Peace Dividend

“We’re not going to go back to the policies that took Bill Clinton’s surplus and in eight years turned it into record deficits,” said Barack Obama, providing an incomplete and politically biased explanation of United States economic history to a recent gathering of union leaders.1

Leading the United States to a “peace dividend” when the Berlin Wall fell in 1989, President George H.W. Bush initiated a fiscal policy that effectively lasted until the terrorist attacks of September 11, 2001, using savings from discretionary funds previously appropriated for the Cold War military budget to reduce the national debt.  The Democratic leadership wanted to spend the peace dividend but instead had to follow Bush’s fiscal leadership to balance the federal budget through implementation of the Bush-inspired “Contract with America.” 2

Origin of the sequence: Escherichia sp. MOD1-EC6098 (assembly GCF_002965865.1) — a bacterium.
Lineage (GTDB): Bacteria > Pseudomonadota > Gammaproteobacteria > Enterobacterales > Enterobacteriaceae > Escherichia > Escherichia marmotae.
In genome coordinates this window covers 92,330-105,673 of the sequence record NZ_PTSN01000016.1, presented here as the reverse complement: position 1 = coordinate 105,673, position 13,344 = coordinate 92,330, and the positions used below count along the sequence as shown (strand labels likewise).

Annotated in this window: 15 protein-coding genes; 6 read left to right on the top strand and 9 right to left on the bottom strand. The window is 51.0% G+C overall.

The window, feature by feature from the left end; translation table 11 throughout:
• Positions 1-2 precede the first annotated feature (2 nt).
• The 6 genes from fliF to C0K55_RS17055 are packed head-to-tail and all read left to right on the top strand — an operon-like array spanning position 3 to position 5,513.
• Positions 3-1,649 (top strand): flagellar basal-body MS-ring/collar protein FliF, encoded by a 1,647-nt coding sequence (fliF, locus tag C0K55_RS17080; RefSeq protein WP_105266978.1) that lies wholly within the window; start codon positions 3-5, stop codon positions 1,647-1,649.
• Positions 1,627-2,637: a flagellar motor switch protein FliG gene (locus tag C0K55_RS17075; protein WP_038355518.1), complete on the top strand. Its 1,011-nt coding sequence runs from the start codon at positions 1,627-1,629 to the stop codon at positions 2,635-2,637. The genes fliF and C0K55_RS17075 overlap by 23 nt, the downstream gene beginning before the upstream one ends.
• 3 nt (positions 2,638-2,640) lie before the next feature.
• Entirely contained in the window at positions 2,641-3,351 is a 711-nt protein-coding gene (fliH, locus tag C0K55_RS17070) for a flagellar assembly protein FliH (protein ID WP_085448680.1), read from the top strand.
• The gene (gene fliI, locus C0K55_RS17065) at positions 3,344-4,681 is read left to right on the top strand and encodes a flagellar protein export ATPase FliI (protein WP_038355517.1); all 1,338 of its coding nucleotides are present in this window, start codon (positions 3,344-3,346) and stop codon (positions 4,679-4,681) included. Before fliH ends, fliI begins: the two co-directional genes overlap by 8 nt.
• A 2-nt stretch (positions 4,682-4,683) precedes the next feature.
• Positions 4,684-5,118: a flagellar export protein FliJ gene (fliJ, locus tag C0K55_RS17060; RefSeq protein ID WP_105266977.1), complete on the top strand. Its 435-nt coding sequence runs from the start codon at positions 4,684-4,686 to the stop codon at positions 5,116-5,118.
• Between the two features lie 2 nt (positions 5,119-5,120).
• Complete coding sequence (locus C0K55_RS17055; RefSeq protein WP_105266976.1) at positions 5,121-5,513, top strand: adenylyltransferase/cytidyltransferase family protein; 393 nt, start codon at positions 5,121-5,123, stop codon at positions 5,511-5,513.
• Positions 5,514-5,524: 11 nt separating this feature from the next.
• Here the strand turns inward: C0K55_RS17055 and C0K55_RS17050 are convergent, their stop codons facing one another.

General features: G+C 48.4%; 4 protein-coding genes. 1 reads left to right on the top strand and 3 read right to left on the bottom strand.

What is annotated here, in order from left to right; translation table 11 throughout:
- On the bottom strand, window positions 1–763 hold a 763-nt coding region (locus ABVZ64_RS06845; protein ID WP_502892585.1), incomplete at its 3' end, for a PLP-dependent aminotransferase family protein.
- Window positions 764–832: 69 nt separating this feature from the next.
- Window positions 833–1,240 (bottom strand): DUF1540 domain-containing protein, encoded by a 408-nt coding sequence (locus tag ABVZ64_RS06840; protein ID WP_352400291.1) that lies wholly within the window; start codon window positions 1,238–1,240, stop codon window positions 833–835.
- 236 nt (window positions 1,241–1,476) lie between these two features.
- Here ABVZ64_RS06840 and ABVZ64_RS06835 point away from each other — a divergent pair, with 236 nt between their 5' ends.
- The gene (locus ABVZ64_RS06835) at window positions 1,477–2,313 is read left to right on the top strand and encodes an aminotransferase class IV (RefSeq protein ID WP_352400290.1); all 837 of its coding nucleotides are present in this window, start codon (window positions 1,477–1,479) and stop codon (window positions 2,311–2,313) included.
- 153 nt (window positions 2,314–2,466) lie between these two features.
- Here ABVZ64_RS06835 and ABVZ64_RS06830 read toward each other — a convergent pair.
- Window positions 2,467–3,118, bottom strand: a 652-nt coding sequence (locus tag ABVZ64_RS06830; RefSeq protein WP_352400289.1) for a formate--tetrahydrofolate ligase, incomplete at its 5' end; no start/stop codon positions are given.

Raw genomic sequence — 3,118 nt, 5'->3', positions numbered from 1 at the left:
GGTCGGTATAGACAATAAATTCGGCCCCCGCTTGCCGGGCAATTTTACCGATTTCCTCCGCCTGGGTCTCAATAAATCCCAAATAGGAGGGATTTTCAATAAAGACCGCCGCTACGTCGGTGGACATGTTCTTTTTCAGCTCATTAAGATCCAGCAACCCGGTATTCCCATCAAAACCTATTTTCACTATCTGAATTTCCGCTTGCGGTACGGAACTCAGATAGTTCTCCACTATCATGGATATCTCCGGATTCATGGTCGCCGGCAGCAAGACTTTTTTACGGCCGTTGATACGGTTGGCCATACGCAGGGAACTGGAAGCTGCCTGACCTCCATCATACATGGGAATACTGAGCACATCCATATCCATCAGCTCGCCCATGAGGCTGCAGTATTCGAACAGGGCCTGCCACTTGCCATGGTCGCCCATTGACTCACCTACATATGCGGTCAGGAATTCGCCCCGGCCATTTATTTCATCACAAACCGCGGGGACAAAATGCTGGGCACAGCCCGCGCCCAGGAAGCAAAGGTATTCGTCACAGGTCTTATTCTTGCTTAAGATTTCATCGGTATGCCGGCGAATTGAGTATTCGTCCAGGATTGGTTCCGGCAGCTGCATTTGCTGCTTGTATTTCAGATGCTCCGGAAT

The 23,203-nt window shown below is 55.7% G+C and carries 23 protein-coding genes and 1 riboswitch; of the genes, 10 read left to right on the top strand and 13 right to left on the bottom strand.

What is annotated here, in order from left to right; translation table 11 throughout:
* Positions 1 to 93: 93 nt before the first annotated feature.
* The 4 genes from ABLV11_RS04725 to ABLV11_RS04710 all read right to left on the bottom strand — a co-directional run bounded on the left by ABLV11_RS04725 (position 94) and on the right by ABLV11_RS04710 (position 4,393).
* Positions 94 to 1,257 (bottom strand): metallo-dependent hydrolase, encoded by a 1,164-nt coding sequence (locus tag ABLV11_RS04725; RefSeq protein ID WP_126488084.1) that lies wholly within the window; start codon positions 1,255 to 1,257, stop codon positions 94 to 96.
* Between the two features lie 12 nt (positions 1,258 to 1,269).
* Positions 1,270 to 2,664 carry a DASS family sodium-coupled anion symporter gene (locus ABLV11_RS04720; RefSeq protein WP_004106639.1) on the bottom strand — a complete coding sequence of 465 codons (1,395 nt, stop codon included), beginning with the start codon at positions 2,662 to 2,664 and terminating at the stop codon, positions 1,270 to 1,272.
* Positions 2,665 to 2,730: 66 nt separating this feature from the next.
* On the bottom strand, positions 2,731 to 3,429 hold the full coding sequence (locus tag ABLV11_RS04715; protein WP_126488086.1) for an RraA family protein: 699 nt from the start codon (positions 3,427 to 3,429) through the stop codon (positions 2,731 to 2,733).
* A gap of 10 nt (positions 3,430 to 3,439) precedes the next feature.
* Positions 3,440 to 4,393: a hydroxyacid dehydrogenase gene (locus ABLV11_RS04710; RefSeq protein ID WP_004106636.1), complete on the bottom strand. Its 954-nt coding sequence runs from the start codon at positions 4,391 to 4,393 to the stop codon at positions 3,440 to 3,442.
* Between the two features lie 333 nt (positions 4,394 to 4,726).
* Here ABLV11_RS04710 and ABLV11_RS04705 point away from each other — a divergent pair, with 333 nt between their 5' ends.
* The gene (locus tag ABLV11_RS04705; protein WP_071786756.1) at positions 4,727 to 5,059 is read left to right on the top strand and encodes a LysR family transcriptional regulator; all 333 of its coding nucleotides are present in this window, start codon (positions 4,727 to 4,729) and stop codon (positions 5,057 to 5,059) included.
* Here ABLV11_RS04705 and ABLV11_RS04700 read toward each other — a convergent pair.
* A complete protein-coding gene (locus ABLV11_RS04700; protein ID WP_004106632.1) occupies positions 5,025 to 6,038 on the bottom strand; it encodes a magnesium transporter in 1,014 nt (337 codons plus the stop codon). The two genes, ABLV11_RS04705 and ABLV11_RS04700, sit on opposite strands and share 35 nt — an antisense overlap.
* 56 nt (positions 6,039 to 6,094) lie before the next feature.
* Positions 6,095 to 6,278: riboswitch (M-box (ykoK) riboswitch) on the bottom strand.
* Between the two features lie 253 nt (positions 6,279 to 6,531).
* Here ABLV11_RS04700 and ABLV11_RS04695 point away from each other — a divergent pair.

Source: Congressional Research Service


1. Barack Obama, “Remarks by the President to the AFL-CIO Executive Council,” The White House,

2.  “A Precious Moment,” The New York Times, December 10, 1989, A22.  “House Votes Down a Plan to Use ‘Peace Dividend’.” The Wall Street Journal, April 1, 1992, A18.  Roger B. Porter, “George Bush, Father of the ‘Contract’. ” The Wall Street Journal, December 13, 1994, A18.


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